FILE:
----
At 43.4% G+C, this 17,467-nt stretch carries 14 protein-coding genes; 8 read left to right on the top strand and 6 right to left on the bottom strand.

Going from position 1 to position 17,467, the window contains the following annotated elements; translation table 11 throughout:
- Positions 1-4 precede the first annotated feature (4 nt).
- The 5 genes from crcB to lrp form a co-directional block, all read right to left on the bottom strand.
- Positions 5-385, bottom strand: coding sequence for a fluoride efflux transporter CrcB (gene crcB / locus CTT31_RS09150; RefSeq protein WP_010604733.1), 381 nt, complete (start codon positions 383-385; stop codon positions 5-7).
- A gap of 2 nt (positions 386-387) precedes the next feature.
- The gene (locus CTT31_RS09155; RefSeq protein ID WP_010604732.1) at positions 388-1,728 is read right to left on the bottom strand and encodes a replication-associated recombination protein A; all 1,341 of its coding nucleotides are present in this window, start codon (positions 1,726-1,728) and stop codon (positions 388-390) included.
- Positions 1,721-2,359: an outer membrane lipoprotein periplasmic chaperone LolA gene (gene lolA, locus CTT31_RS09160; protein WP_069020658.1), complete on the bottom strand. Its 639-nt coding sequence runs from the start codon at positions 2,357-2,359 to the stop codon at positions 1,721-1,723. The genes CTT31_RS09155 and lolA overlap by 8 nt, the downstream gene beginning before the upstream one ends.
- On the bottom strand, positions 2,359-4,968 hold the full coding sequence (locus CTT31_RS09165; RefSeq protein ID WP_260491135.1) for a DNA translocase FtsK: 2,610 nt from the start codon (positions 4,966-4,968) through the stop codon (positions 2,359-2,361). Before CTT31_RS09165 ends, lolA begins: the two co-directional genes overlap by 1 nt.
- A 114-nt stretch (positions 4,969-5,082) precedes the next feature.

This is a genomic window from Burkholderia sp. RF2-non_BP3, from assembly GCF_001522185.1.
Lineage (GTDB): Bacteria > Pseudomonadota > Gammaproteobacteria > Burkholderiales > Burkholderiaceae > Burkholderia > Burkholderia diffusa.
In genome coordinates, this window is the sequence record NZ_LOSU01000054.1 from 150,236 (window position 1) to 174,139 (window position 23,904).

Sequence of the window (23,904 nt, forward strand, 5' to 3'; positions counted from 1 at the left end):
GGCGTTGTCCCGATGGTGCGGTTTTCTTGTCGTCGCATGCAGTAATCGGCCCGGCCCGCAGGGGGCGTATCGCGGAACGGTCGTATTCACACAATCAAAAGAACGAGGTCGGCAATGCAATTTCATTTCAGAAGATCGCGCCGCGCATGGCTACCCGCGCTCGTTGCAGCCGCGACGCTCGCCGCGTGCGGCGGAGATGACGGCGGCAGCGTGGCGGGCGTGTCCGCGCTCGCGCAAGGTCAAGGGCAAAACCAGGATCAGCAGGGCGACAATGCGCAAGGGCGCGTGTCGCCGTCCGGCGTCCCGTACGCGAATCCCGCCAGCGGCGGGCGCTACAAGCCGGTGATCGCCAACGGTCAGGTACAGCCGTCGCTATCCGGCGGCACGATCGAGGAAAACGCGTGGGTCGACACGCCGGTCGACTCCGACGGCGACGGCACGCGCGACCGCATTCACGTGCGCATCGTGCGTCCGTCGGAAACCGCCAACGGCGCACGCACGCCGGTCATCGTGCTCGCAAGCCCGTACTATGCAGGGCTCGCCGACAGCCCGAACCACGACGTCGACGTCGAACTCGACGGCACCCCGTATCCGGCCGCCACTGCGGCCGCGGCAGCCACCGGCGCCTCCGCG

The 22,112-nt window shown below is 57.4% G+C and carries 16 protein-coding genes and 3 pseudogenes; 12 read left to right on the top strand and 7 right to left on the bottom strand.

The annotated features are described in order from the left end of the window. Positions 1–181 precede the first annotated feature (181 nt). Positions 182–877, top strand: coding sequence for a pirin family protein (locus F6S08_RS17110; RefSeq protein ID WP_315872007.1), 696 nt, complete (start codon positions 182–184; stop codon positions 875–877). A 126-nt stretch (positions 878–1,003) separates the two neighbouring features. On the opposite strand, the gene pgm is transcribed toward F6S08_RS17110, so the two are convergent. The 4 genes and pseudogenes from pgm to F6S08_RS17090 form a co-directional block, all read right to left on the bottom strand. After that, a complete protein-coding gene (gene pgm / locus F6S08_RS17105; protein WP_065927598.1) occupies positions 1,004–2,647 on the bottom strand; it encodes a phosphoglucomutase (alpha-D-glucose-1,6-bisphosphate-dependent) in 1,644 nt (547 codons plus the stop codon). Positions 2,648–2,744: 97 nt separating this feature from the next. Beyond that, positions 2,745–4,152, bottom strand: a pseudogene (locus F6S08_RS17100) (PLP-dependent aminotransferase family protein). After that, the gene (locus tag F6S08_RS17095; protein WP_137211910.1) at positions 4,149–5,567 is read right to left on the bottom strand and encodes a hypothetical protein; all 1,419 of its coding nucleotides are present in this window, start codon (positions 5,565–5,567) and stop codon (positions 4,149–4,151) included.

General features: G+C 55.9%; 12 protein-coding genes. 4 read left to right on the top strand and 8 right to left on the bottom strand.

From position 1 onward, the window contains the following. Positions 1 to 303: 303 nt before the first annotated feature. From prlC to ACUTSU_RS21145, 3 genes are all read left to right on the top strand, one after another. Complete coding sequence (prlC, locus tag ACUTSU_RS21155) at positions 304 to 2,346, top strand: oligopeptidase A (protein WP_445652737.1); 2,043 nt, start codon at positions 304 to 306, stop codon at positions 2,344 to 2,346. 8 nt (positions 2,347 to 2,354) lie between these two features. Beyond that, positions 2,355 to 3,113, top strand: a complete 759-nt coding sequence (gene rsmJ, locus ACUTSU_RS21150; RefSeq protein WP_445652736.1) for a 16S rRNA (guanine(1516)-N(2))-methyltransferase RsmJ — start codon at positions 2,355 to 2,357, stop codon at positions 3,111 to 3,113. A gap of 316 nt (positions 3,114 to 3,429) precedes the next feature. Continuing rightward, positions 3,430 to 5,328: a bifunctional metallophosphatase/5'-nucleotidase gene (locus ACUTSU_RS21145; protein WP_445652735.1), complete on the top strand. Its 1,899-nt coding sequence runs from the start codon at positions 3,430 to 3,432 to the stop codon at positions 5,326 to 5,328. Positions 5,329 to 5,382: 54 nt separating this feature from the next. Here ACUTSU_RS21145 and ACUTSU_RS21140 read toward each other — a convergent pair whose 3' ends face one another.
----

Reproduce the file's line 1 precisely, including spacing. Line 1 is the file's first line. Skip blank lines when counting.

At 43.4% G+C, this 17,467-nt stretch carries 14 protein-coding genes; 8 read left to right on the top strand and 6 right to left on the bottom strand.